Plastic tsunami: How plastic waste is on track to almost triple by 2060

Governments must work together to avoid tidal wave of plastic waste, think tank warns

Plastic waste is on track to triple by 2060, according to the latest report from the OECD think tank, which warns that recycling capacity and circular economy policies are failing to keep pace with still surging global demand for plastics.

Research published this morning by the influential organization argues that without “radical action” to curb plastic demand, extend plastic product lifespans and improve waste management and recyclability, plastic waste is set to soar from 460 million tons in 2019 to 1,231 million tons by 2060. The study predicts that based on current trends by 2060 around half of plastic waste will still be dumped in landfill with less than a fifth recycled.

It alsos that plastic “leakage” into the natural environment could more than double by 2060 to 44 million tons a year, forecasting that the build-up of plastics in lakes, rivers, and oceans is set to balloon from 353 million predicts in 2019 to 1,014 million tons in 2060.

“Short-lived” items such as packaging, low-cost products and textiles are expected to make up two thirds of plastic waste by 2060, the analysis warns, with the increase in waste levels set to be fastest in developing and emerging countries in Africa and Asia that lack significant recycling capacity.

However, the richer nations that comprise the OECD are still expected to produce significantly more plastic waste per person than other nations in 2060, at 238kg per year on average, versus an average of 77kg annually. And while industrialized nations tend to have higher recycling rates and more effective circular economy policies, the report highlights that they are still a long way from delivering genuinely circular material flows for plastics.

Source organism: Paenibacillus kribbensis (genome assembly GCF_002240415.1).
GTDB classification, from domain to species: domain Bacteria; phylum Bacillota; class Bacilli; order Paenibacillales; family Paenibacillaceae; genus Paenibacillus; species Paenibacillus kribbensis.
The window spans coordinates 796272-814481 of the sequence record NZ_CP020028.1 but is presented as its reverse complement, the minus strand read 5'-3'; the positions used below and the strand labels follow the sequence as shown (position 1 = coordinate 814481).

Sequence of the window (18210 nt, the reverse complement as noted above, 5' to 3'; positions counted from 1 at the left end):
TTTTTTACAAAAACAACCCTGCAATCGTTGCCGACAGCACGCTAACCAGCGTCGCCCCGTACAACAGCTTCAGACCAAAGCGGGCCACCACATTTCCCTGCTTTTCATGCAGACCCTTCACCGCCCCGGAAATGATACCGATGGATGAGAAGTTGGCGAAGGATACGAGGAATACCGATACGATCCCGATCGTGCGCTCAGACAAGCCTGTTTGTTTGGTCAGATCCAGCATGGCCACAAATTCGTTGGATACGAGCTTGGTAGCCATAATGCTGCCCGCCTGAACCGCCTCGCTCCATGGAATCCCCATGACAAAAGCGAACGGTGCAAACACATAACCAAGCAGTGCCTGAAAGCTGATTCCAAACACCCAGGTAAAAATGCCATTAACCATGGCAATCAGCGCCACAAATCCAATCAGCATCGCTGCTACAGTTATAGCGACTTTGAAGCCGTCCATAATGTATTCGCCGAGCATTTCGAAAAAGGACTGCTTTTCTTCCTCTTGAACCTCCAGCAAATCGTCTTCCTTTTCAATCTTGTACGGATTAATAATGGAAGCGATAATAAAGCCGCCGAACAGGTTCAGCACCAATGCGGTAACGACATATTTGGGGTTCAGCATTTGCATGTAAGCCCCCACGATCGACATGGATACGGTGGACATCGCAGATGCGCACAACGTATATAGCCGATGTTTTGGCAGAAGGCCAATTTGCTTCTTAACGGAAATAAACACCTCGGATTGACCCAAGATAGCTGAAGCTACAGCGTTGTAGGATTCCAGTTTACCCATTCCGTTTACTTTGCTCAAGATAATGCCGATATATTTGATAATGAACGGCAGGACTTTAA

The report also highlights how most plastic pollution in 2060 is expected to be generated from larger debris, known as macroplastics, but leakage of microplastics – synthetic polymers less than five milimetres in diameter – from items like industrial plastic pellets, textiles, and tire wear is Also a “serious concern” for both the environment and human health, the OECD said.

As it was published the bleak modeling, the think tank stressed there was potential to avoid its projected outcomes and instead reduce overall plastic waste by a third by 2060, if a raft of more ambitious plastic policies were introduced by governments.

Taxes on plastics, including on plastic packaging, incentives for reuse and repair of plastic items, targets for recycled content in new products, and extended producer responsibility (EPR) schemes that ensure manufacturers help fund recycling collection and processing capacity are among the policies cited in the report as a means of reducing the significant environmental toll plastic consumption has on the natural environment.

“If we want a world that is free of plastic pollution, in line with the ambitions of the United Nations Environment Assembly, we will need to take much more stringent and globally co-ordinated action,” said OECD Secretary-General Mathias Cormann. “This report proposes concrete policies that can be implemented along the lifecycle of plastics that could significantly curb – and even eliminate – plastic leakage into the environment.”

The new report is the second in a series from the OECD that aims to quantify the scale of plastic pollution globally. The first, published in February, noted that plastic waste has doubled in two decades, with most ending up in landfill, incinerated or leaking into the environment.

The reports come as pressure is mounting on policymakers and businesses to ramp up their efforts to tackle plastic pollution. In April, international governments pledged to negotiate a legally binding international agreement to end plastic pollution, vowing to have a treaty finalized by the end of 2024.

And last month, Scotland announced it was the first nation in the UK to implement a ban on many of the most problematic single-use plastics, mirroring moves from a growing number of jurisdictions around the world.

However, as the OECD’s sobering new report makes clear, no government is yet to get a real grip on the plastic pollution crisis, and while policies are available that can curb plastic demand and boost recycling rates, few regions are deploying them in a co-ordinated and effective fashion. Pressure on policymakers and businesses to deliver genuine circularity and identify alternatives to the most polluting plastics is set to intensify, but without meaningful action the plastic waste tsunami will continue to build.


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